Looking Back, Looking Forward, Staying Present


I’m thankful for the summer we had this year, especially compared to last summer when vaccines weren’t yet out and everyone—it seemed—feared for their life and health. Last year, we canceled trips and vacations, stayed home more than we ever imagined we could, and masked, distanced, and skeptically avoided outside human contact. I walked a lot and cooked a lot. It gave me something to look forward to in my day. Some people, like my mother, were isolated in their homes, connecting with family only by phone and Zoom calls. It was a very long year.


This year, I’m grateful for ol’ fashioned summer weather (does anyone even remember the sun last summer?), the long days, the chance to be outside, precious time with family willing to travel, and the freedom to choose. And I’m incredibly thankful I don’t live in fear of a raging forest fire, hurricane, or earthquake. Or close to war.


I don’t try to predict what next summer will bring. Last year I lived in three-week increments, from one immune treatment to the next. After each infusion, I would ask myself what the most important things were to experience, accomplish, savor, or just live for over the coming three weeks. And then I set the intention to do just that. It reminded me to do what was most important to me and not to take any of life’s adventures for granted. Even if excursions rarely went beyond the house or backyard.


This year, my horizon expanded to an entire season. I signed up for one- and two-month-long workshops and classes and set seasonal goals—none that required travel. Circumstances, like my health and the coronavirus, still feel uncontrollable and unpredictable. I have new fall goals, but they are fluid and flexible.


The days are getting shorter—it’s now dark by eight pm. With astrological fall still three weeks away, I want to breathe in and soak up every bit of remaining summer sunshine and family moments together. What else do you want to experience, share, make memories of?


Go ahead, be a kid again. So much of life involves weighing consequences with desires, choosing what’s most important, and accepting our choices. Maybe it isn’t the pandemic that’s redefined my seasons as much as it is life.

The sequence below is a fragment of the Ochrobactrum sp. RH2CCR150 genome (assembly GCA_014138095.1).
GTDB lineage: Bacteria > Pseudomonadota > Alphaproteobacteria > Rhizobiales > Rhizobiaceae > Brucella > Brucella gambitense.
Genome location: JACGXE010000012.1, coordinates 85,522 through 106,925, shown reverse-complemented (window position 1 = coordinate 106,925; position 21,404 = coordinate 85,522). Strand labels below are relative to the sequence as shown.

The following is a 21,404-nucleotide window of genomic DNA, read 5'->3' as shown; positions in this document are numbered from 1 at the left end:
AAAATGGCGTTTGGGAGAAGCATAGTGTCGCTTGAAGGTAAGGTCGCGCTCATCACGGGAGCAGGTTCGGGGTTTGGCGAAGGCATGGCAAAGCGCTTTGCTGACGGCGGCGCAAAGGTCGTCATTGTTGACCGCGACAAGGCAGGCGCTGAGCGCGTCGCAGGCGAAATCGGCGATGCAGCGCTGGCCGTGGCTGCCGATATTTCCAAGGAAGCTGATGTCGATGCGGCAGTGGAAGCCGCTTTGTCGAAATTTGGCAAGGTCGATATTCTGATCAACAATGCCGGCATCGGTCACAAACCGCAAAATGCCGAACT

Hang on for the ride, bend with the wind, stay focused, and redirect as needed.

Bees clinging to sunflower

Clinging to the last of summer. Photo/video by author





~ Janice

About the Book

Janice Post-White’s memoir is a story about a cancer nurse who thought she knew what life and death were about.

Then her 4-year-old son got leukemia.

This heart-wrenchingly real but inspiring book shines a light on the life-affirming discoveries that can be made when one is forced to face death—and bravely chooses to face fears.


2022 First Place Award from the American Journal of Nursing Book of the Year in the category of Consumer Health and Third Place in Creative Works

Finalist in Health/Cancer from the American Book Fest Best Book Awards, the International Book Awards, and the Eric Hoffer Book Awards

Buy now

Share This Story!

As the Seasons Change, So Must We

Photo by author So, how was your summer? Did you get away from your routines and responsibilities and do something you enjoy? Or were you happy to stay home and catch up on projects that felt good after they were finished, if not necessarily enjoyable in the process? Perhaps some of each.   [...]

Sign up for her blog where she writes monthly about her personal and professional insights on survivorship and resilience in the face of serious or life-altering illness.

This field is for validation purposes and should be left unchanged.